In the case of Vakamulla Chandrashekhar vs Enforcement Directorate & Anr. WP (CRL) 852/2017, where the petitioner sought an order of restraint on the ED’s power to arrest. The Delhi High Court rejected such an application and held that the power given to ED officers under Section 19 is valid, and any arrest made thereunder must also conform to Sections 40 and 41A of the CrPC. The Court further held that the intensity and risk associated with the crime of money laundering and further efforts to track and destroy evidence are extremely high. Therefore, the power given under Section 19 was upheld.
It was held in Chhagan Chandrakant Bhujbal v. Union of India Criminal Writ Petition 3931 of 2016 that the fact of whether the offence under PMLA was cognisable or not does, not affect the power of arrest under Section 19. An arrest under PMLA by an arresting officer is valid when the grounds of such arrest were informed to the accused in writing, and the officer followed the necessary procedure of submitting the arrest order to the Adjudicating Authority the next day. The Court also held that even if there was any non-compliance with the procedure of arrest, it would not make the arrest under PMLA null and void wholly. The accused will have to show that there was some prejudice attached to the arrest and such non-compliance to render it void.
Further, in the case of Virbhadra Singh & Anr vs Enforcement Directorate & Anr WP (CRL) 856/2016, it was observed by the Delhi High Court that an officer does not need to obtain any authorisation from the Court in order to conduct any investigation regarding a PMLA offence or to arrest any person. The officers of ED have been given the power to arrest an accused without presenting them with any arrest warrant or order from a competent court.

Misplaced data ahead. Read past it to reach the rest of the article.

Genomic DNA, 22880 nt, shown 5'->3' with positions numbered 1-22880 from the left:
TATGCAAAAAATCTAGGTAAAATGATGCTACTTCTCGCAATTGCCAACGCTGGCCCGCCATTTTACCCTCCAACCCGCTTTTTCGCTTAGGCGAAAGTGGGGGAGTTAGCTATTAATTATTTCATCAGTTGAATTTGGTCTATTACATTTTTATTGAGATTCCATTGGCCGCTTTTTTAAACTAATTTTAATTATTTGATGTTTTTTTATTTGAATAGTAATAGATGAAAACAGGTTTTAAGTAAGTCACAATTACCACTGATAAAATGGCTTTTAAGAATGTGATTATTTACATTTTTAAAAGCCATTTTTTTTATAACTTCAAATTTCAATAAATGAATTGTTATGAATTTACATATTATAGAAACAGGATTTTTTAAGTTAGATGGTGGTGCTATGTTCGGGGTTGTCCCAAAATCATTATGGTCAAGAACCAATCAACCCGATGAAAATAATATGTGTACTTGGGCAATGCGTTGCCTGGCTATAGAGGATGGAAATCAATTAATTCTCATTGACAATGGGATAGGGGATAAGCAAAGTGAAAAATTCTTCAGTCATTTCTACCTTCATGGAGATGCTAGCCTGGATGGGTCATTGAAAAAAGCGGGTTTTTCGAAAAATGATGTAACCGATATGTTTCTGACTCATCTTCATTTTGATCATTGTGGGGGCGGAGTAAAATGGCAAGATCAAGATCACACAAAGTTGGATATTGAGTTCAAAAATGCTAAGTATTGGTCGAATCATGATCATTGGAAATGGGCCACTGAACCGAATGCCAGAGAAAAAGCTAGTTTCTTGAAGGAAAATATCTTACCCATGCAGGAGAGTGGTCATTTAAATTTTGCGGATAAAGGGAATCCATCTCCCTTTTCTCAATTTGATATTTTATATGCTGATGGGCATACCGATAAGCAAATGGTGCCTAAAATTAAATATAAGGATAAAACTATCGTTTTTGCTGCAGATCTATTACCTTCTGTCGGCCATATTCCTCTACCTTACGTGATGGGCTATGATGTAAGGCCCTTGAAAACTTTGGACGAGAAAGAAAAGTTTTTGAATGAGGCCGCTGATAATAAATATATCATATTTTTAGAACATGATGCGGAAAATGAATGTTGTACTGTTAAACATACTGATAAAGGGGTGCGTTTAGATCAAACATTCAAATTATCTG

Recently in July 2022, in the matter of Vijay Madanlal Choudhary vs Union of India, the Supreme Court of India upheld the Directorate of Enforcement’s power to arrest, among its other powers, in money laundering cases. The Court further found that the provisions under Section 19 were reasonable and valid.
In case a person is wrongfully arrested by the ED in a money laundering matter, it is important to consult experienced PMLA advisors who can understand the entire matter and provide the right legal remedy to challenge such arrest by proving that there was no reason to believe or substantial material for such arrest.
The matters of money laundering are highly sensitive in nature to the high financial impact they have on the economy. Arrest under PMLA is, therefore, kept separate from the provisions of the CrPC in order to give the ED officers sufficient power to immediately arrest an accused. However, there may be cases of wrongful or erroneous arrests under the law, and therefore, it is important to understand the rights that an accused has and the procedure that the arresting officer follows in arrest cases to ensure that no rights or liberties of an individual are infringed upon.
Read Our Article: Deliberations in SC on provisions related to arrest under PMLA